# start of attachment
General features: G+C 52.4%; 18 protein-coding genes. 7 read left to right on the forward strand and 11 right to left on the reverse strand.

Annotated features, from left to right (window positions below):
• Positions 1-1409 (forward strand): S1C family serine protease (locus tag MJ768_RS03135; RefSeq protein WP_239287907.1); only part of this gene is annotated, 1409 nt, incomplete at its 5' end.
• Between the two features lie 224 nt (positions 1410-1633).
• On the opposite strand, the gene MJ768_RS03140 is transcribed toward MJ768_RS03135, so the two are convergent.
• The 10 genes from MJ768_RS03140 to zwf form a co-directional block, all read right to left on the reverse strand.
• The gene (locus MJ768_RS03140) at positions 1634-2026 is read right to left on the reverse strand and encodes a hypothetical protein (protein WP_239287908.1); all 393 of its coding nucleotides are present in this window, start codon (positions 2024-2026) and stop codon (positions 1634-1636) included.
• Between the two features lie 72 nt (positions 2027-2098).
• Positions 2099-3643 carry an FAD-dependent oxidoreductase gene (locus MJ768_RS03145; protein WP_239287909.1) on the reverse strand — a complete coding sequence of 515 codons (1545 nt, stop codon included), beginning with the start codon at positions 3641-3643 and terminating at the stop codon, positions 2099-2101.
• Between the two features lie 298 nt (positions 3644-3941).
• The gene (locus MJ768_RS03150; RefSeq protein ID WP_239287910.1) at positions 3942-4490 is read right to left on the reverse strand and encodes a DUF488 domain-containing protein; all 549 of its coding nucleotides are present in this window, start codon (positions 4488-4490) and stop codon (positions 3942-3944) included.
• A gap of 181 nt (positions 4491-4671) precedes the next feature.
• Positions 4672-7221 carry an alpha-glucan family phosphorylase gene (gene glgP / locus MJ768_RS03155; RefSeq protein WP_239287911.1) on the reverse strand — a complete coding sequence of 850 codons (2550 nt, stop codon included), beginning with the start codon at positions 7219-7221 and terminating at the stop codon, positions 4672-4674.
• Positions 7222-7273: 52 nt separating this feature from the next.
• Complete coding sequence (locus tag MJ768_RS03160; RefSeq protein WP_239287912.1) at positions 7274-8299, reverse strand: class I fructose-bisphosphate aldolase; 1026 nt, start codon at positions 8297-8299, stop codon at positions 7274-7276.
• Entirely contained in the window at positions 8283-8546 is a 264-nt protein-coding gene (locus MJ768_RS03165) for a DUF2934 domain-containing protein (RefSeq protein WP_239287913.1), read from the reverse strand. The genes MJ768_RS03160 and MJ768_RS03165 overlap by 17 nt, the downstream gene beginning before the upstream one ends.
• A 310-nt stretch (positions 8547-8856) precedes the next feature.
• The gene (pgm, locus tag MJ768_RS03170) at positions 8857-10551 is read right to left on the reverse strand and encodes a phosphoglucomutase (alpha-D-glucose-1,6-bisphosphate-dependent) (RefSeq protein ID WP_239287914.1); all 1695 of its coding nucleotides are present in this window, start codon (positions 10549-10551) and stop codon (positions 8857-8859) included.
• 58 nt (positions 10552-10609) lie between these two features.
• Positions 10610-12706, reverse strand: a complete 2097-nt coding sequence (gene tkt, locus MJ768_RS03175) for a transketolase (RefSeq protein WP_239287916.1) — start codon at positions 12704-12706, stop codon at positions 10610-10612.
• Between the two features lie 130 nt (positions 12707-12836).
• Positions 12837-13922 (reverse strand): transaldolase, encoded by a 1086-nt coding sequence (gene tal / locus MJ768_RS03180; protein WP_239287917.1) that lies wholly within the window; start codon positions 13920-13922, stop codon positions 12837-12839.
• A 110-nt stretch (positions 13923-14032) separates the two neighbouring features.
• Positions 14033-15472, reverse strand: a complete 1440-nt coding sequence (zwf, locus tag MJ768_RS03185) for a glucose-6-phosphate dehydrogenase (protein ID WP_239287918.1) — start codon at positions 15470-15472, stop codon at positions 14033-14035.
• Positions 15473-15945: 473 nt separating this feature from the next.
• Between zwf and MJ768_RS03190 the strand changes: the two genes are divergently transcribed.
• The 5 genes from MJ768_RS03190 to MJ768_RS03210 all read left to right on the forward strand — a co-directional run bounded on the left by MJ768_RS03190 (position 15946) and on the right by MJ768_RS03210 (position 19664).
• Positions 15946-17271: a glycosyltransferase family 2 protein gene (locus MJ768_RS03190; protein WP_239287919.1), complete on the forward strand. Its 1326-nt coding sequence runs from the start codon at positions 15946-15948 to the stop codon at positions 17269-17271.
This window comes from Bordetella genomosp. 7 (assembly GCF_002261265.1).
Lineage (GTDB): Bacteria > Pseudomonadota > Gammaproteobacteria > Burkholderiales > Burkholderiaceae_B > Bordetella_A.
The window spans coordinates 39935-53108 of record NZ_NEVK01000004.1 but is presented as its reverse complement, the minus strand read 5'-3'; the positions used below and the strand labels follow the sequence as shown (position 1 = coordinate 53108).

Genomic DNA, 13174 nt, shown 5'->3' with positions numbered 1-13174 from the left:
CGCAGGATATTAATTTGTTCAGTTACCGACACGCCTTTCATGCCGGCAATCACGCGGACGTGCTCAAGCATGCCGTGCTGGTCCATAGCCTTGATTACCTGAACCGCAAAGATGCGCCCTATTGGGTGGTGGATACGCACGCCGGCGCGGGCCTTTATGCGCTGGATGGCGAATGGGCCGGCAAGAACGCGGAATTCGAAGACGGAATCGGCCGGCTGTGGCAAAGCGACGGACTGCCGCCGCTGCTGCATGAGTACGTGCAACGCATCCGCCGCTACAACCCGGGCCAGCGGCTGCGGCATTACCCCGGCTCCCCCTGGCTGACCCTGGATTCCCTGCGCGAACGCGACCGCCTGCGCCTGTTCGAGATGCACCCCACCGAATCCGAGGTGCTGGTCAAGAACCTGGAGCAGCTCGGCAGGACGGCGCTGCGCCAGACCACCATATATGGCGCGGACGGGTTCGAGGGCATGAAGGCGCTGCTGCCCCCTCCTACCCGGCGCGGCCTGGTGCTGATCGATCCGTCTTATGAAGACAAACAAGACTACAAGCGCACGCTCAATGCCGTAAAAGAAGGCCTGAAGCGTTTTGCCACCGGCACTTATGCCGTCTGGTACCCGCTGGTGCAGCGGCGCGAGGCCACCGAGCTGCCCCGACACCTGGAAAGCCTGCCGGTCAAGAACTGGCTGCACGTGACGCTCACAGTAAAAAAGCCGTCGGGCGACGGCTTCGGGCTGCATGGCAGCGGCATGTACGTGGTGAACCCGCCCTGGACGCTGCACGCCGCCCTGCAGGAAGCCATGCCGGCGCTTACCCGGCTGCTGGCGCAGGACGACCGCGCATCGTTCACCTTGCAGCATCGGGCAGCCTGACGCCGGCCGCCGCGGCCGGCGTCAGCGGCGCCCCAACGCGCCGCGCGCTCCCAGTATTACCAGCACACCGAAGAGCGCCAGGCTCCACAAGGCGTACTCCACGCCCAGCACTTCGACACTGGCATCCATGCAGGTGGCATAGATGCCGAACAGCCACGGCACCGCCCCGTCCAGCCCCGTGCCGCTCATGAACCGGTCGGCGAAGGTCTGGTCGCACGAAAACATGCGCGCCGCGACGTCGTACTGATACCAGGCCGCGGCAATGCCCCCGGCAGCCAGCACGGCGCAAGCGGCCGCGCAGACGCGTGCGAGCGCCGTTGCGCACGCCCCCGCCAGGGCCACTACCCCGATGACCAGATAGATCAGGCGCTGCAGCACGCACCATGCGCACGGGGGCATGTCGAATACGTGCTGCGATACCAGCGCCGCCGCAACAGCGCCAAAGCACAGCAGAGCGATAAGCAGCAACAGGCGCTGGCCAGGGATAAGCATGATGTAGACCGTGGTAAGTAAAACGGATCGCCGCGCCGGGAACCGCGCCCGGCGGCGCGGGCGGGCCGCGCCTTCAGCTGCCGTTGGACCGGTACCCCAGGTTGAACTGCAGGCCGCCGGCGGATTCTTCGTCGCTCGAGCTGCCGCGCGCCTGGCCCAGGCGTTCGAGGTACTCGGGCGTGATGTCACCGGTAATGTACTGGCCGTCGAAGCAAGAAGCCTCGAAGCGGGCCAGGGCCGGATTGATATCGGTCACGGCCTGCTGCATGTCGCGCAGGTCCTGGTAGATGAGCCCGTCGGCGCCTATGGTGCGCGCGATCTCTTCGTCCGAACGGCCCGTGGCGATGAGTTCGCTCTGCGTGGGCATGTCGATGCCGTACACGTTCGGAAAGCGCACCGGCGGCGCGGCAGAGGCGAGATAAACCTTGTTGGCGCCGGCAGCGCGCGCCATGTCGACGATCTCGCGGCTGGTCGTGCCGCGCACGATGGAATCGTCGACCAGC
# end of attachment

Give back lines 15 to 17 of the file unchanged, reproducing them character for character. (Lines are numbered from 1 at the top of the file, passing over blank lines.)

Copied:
• Complete coding sequence (locus tag MJ768_RS03160; RefSeq protein WP_239287912.1) at positions 7274-8299, reverse strand: class I fructose-bisphosphate aldolase; 1026 nt, start codon at positions 8297-8299, stop codon at positions 7274-7276.
• Entirely contained in the window at positions 8283-8546 is a 264-nt protein-coding gene (locus MJ768_RS03165) for a DUF2934 domain-containing protein (RefSeq protein WP_239287913.1), read from the reverse strand. The genes MJ768_RS03160 and MJ768_RS03165 overlap by 17 nt, the downstream gene beginning before the upstream one ends.
• A 310-nt stretch (positions 8547-8856) precedes the next feature.